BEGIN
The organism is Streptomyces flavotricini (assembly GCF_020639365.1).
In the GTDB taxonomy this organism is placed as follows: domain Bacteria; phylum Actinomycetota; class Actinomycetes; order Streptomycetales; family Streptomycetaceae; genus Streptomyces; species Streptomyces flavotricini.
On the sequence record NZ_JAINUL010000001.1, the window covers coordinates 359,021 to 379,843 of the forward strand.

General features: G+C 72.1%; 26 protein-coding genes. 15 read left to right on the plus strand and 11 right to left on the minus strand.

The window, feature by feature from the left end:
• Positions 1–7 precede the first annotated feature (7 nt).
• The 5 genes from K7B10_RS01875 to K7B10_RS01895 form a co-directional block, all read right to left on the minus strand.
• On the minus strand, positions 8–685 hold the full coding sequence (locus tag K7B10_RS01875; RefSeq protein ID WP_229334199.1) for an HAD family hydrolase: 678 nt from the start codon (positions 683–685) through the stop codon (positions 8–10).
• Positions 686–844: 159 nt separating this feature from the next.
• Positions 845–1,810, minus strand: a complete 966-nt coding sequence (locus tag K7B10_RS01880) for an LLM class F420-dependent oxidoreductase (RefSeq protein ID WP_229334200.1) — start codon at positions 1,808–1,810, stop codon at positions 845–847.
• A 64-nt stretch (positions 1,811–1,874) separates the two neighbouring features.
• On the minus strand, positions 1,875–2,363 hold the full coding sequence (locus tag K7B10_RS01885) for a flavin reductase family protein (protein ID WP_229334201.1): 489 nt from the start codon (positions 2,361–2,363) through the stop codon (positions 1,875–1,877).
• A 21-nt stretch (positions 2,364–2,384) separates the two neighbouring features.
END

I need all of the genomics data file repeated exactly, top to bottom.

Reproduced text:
The organism is Streptomyces flavotricini (assembly GCF_020639365.1).
In the GTDB taxonomy this organism is placed as follows: domain Bacteria; phylum Actinomycetota; class Actinomycetes; order Streptomycetales; family Streptomycetaceae; genus Streptomyces; species Streptomyces flavotricini.
On the sequence record NZ_JAINUL010000001.1, the window covers coordinates 359,021 to 379,843 of the forward strand.

General features: G+C 72.1%; 26 protein-coding genes. 15 read left to right on the plus strand and 11 right to left on the minus strand.

The window, feature by feature from the left end:
• Positions 1–7 precede the first annotated feature (7 nt).
• The 5 genes from K7B10_RS01875 to K7B10_RS01895 form a co-directional block, all read right to left on the minus strand.
• On the minus strand, positions 8–685 hold the full coding sequence (locus tag K7B10_RS01875; RefSeq protein ID WP_229334199.1) for an HAD family hydrolase: 678 nt from the start codon (positions 683–685) through the stop codon (positions 8–10).
• Positions 686–844: 159 nt separating this feature from the next.
• Positions 845–1,810, minus strand: a complete 966-nt coding sequence (locus tag K7B10_RS01880) for an LLM class F420-dependent oxidoreductase (RefSeq protein ID WP_229334200.1) — start codon at positions 1,808–1,810, stop codon at positions 845–847.
• A 64-nt stretch (positions 1,811–1,874) separates the two neighbouring features.
• On the minus strand, positions 1,875–2,363 hold the full coding sequence (locus tag K7B10_RS01885) for a flavin reductase family protein (protein ID WP_229334201.1): 489 nt from the start codon (positions 2,361–2,363) through the stop codon (positions 1,875–1,877).
• A 21-nt stretch (positions 2,364–2,384) separates the two neighbouring features.